Welcome to Lessons From the Nonprofit Boardroom Blog, a 40-week journey through the new book, Lessons From the Nonprofit Boardroom, by Dan Busby and John Pearson. Each Wednesday, we're featuring a guest writer’s favorite snippet from the week's topic. Tami Heim is our guest blogger this week for the third of four lessons in "Part 5: Boardroom Bloopers.”
LESSON 17 OF 40 - Sidetrack Harebrained IdeasSome motions should never gain unmerited oxygen!
THE BIG IDEA FROM THE BOOK: In Lesson 17, we take a closer look at what happens when someone on the board derails a board meeting with one of those ideas that appear out of nowhere—and we learn how to gracefully bring the meeting back on track.
MY FAVORITE INSIGHTS from Lesson 17, pages 84-87:
• Ram Charan, Dennis Carey and Michael Useem: “Dysfunctional directors have their own modus operandi. Some see themselves as the smartest person in the room, others seek recognition and still others are frustrated would-be CEOs. Whatever their personal motives, they tend to micromanage or take boardroom discussions down dark alleys.”
• Bottom line: “The sooner any off-the-wall motion is appropriately sidetracked, the sooner board members will be saved from needless agony and wasted time. They will be grateful!”
• Prayer: “Lord give us the courage and wisdom to recognize potential board actions that should never get traction and then to handle them gracefully. Amen.”
MY COLOR COMMENTARY:
If you’ve ever served on a board, then more than likely you have experienced how painful it is to be sidetracked by a harebrained idea that shows up out of nowhere. You know how it plays out in a meeting. You are doing good work and then all of a sudden, someone throws a grenade that implodes your progress. Sometimes the idea or motion is so outlandish it takes a minute for your mind to regain balance. If you haven’t experienced it, brace yourself, because it’s coming your way.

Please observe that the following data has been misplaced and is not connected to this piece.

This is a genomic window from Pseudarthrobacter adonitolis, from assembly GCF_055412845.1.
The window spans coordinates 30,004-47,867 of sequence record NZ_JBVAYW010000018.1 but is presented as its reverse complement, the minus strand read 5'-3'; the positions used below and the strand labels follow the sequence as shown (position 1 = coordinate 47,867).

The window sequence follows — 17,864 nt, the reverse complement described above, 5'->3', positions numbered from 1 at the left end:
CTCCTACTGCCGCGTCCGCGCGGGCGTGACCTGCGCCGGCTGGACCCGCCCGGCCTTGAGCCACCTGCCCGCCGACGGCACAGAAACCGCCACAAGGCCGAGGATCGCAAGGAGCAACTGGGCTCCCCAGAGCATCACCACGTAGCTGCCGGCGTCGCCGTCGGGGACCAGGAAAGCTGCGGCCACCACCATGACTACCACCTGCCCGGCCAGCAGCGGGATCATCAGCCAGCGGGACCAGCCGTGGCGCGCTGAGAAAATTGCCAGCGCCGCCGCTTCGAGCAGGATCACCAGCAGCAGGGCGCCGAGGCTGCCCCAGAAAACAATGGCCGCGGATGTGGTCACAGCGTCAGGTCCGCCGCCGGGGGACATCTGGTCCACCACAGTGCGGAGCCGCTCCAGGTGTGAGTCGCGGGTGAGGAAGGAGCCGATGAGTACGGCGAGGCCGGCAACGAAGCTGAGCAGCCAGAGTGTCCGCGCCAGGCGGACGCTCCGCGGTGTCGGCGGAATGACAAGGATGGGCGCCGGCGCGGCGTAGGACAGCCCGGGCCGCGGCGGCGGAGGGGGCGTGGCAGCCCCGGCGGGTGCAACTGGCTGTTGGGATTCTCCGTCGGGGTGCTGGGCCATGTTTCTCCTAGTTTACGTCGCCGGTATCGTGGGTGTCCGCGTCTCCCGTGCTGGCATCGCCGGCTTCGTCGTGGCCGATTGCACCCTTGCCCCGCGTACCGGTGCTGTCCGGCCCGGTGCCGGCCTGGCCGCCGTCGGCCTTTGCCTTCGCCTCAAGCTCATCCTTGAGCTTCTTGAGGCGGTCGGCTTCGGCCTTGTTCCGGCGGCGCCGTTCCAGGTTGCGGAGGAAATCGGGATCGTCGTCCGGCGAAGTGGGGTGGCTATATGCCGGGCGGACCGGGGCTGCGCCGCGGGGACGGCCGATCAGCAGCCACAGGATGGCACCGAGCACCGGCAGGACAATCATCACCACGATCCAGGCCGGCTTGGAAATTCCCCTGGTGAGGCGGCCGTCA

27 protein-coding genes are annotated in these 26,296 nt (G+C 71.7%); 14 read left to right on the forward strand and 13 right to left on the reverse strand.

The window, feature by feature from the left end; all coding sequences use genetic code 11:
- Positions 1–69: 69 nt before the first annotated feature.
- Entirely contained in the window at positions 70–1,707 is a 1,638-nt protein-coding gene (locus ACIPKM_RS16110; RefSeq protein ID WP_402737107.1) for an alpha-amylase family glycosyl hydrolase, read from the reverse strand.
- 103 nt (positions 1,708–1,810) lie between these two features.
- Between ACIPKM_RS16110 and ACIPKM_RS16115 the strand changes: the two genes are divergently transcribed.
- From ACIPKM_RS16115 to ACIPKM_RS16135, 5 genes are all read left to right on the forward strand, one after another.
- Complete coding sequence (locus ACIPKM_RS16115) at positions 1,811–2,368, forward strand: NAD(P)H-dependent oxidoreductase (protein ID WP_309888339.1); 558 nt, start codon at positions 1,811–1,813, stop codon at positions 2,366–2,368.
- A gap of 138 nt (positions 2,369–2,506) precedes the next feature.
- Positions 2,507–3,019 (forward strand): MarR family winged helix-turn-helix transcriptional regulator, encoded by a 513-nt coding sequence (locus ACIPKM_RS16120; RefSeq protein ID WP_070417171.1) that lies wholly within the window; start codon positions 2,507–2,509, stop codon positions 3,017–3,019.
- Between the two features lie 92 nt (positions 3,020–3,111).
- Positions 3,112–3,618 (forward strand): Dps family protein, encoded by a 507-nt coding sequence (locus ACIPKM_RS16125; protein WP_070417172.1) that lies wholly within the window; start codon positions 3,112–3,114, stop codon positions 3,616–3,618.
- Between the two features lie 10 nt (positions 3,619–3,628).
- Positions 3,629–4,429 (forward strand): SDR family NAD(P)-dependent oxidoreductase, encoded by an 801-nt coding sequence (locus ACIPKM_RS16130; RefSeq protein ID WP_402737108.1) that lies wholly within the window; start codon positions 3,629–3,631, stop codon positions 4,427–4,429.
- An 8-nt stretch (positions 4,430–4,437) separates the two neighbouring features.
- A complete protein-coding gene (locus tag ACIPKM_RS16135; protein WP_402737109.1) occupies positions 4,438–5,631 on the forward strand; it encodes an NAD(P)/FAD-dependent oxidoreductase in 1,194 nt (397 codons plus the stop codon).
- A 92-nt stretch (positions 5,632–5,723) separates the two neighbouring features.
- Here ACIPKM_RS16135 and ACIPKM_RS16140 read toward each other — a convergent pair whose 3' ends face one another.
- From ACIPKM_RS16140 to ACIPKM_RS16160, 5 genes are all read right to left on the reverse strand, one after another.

I wholeheartedly agree with the perspective of the authors that it requires a bold and experienced board chair to take charge and regain focus. Based on my observations, it always works best when the chair is the first responder. Authority acting quickly brings more immediate resolve.
I believe it is also helpful if the chair and CEO agree on how a situation like this will be managed, before it happens. Rehearsal has merit. But there must be high trust between the chair and CEO so the CEO can rest in the wisdom the chair exercises in the moment. That will reduce anxiety and lead to graceful redirection.
One other thought: I encourage intentional activities that help board members be more connected to one another. When trust and candor are high among board members, then these situations also have a greater chance of diffusing quickly. A connected board is more inclined to keep itself in check.
THIS WEEK’S QUOTES & COMMENTARY BY TAMI HEIM:
Tami Heim is the president and CEO of Christian Leadership Alliance. Her senior executive experience and board service spans three decades with top leadership roles in Fortune 500 companies and Christian nonprofit ministries. She was certified for board service from Kellogg School of Management at Northwestern University. Tami and her husband, Dale, are actively involved in their church, share a passion for discipleship training, and lead several mission teams to Haiti each year.
• Make an effort to get to know personally the individuals you are currently serving with on a board. Be a catalyst for building trust and strengthening board relationships. Go ahead—send a note or make a call today.
• If you are a CEO or executive director, make sure you are scheduling regular updates with your chair and work diligently to be aligned on board priorities and desired outcomes. There’s nothing like a new year to get these meetings on your calendar!
On March 21, 2018, watch for Holly Duncan's commentary on Lesson 18, "Do Not Interrupt! Don’t assume board members know how to listen."
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